You don’t deserve books

Phil: I was going to base this post on the article in the Observer bemoaning the death of chick-lit. The premise is interesting and since we’ve written a novel that might be in this category, I ought to be really concerned that the market for the genre has dipped by 10%.

But then I read the comments. There I discover that Phud defines chick-lit as “Shoes, shopping and shagging. Turgid, whimsical bollocks written by middle-class, middlebrow, wine-sipping chocoholics.”

This has me worried. Am I a middlebrow, wine-sipping chocoholic ? If I am, should I care ?

Let’s start from the top. I am middle-class, in fact both of us are. There are a lot less working-class people in the UK than there are people who claim to be. If you are sitting in an office and sipping a coffee that didn’t come out of a jar marked instant, then you can stop pretending to be one with those toiling at the coal face or labouring in an ironworks.

Middelbrow ? I had to look this up since a brow in the middle of your face is probably a mustache. According to Wikipedia, the term middlebrow describes both a certain type of easily accessible art. Is this a bad thing ?

Wine-sipping. Not me. I don’t understand the stuff. Give me proper British beer. I won’t be mentioning Candice’s drinking habits, but if anyone else wants to in the comments…

Finally, chocoholic. Not me. Never touch the stuff. Honest.

So we probably are everything Phud hates.

Actually, if I want that sort of odium, then the Guardian/Observer message boards are the place to go, in the mainstream anyway. Left wingers are often portrayed as humorless miseries and a very small number of them do their best to fit the caricature. You can’t simply enjoy something, the pleasure has to be earned. It’s a bit opus dei for me. The pleasure is in the pain of the journey rather than the destination. Maybe if we insist readers flagellate themselves while reading, our book will be seen as a “good” thing.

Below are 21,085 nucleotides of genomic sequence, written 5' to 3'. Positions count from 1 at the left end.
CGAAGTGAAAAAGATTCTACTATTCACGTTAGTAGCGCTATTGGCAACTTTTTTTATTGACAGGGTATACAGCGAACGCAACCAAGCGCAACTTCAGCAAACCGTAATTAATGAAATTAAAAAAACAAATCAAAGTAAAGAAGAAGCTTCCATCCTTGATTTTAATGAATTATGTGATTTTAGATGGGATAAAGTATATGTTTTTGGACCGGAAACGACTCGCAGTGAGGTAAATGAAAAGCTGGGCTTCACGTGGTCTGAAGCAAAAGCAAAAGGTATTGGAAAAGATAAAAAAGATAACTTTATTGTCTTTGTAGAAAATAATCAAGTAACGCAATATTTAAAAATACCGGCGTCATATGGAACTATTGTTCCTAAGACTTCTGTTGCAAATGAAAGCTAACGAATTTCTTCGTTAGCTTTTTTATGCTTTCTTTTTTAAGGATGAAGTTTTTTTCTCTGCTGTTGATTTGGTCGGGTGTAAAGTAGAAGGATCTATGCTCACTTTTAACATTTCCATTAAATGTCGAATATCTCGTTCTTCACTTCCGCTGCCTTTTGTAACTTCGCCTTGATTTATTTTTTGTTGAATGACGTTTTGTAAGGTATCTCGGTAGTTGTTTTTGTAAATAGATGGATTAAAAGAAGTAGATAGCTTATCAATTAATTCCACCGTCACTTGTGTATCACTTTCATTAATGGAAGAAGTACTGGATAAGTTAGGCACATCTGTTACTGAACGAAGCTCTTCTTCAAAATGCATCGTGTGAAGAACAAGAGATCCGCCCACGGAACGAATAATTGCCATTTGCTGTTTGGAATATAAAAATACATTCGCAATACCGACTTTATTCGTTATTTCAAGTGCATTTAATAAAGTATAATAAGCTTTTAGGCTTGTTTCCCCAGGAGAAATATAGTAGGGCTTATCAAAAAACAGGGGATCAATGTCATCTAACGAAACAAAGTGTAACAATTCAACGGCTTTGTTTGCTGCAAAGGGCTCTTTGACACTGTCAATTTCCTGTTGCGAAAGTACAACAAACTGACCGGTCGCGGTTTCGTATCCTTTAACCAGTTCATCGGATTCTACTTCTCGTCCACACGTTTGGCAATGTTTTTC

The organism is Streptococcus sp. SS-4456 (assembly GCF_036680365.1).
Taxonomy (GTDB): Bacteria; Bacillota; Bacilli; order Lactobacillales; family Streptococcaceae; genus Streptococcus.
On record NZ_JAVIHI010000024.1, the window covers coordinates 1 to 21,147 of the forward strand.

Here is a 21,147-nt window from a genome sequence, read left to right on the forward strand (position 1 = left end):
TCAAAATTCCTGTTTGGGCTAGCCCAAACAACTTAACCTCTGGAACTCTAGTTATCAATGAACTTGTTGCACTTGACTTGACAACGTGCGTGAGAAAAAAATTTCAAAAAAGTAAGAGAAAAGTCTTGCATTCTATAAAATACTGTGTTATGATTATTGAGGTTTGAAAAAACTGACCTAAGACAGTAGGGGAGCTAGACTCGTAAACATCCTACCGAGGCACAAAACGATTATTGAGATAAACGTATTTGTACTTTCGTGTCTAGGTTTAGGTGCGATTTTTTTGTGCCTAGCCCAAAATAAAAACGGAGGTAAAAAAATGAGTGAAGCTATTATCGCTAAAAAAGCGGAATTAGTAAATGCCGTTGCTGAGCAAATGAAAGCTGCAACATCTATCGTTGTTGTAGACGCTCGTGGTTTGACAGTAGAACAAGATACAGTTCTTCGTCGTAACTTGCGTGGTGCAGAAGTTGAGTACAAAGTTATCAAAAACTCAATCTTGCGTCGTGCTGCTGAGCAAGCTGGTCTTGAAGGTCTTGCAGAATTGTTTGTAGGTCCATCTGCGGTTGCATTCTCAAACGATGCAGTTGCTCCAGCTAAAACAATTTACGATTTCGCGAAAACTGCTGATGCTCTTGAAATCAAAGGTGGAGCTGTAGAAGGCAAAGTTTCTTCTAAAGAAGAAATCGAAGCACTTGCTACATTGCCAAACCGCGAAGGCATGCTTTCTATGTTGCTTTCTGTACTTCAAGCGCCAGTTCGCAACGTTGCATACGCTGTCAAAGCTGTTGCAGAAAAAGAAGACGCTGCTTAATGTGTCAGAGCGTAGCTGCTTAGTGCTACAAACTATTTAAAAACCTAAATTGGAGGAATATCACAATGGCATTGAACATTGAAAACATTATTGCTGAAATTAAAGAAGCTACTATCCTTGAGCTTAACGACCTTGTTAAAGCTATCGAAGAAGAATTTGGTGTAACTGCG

Why is it that “hard” art and literature is seen as better than the accessible stuff ? Jack Vettriano is loved by millions but according to the art world, his output is rubbish. Surely there is a skill in making things easy for people ? No one ever tells you that a difficult to follow set of instructions is better than an easy to read version do they ?

Not being one to miss a marketing opportunity, if you feel that a book should be an agony to read, should you not only be a “glass half empty” person but a “glass half empty and what there is in there is a sprinkle of broken glass and a pile of puetird dung” person then please buy the special edition of ours. It’s will cost £5000 but I will personally come round and jab you with sharp objects as you read. And shout rude words. You don’t get the last 3 chapters either ‘cos you might enjoy finding out how it all ends. That way you can be miserable and happy.

 

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3 Comments

Filed under Phil, Writing

3 responses to “You don’t deserve books

  1. Andy in Germany

    I get the same: all through my theatre school I was made to read turgid depressing plays (34 in all) because they were ‘great theatre’. I was bored out of my tiny middlebrow mind.

    The only exception was Shakespeare, that elitest writer whose plays were so accesible hey packed out theatres. And who is now considered a great playwright. Hmm, funny that.

  2. Shakespeare plays are great to watch being performed and suprisingly accesible and enjoyable. Which is why schools make you read the things from the page to suck every last bit of pleasure from them. I don’t care what anyone says, watching a Midsummer Nights Dream and reading it as a bored 14 year old are two completely different experiences.

  3. idea1

    1. Shoes, shopping and shagging.
    Think they are in your book.

    2.Turgid, whimsical bollocks written by middle-class, middlebrow, wine-sipping chocoholics.
    Didn’t spot any turgidity. Slightly whimsical in tone. Definately none of them in it. Middlebrow yes. Half of the writing team I suspect is a wine-sipper. Must be another Phil Parker who was waxing lyrical over a chocolate cake on his blog then.

    Have to admit that I sipped a bit of wine, a rather rough Madiran red since you ask, whilst eating a specially imported chocolate Hob Nob when reading young Kate’s epic adventure.

  4. I got the same at uni, doing an art degree. In year two, we chose our specialisms – I went for Illustration. I went up to the large hall to choose my studio space. But I was told to wait until the “artists” had their spaces as I was doing “only illustration.” It’s “better” to be doing impenetrable drivel that resides in galleries and gets seen by a handful of critics and wannabes, than creating beautiful and meaningful artworks that enliven books, magazines and articles, seen by thousands of people.

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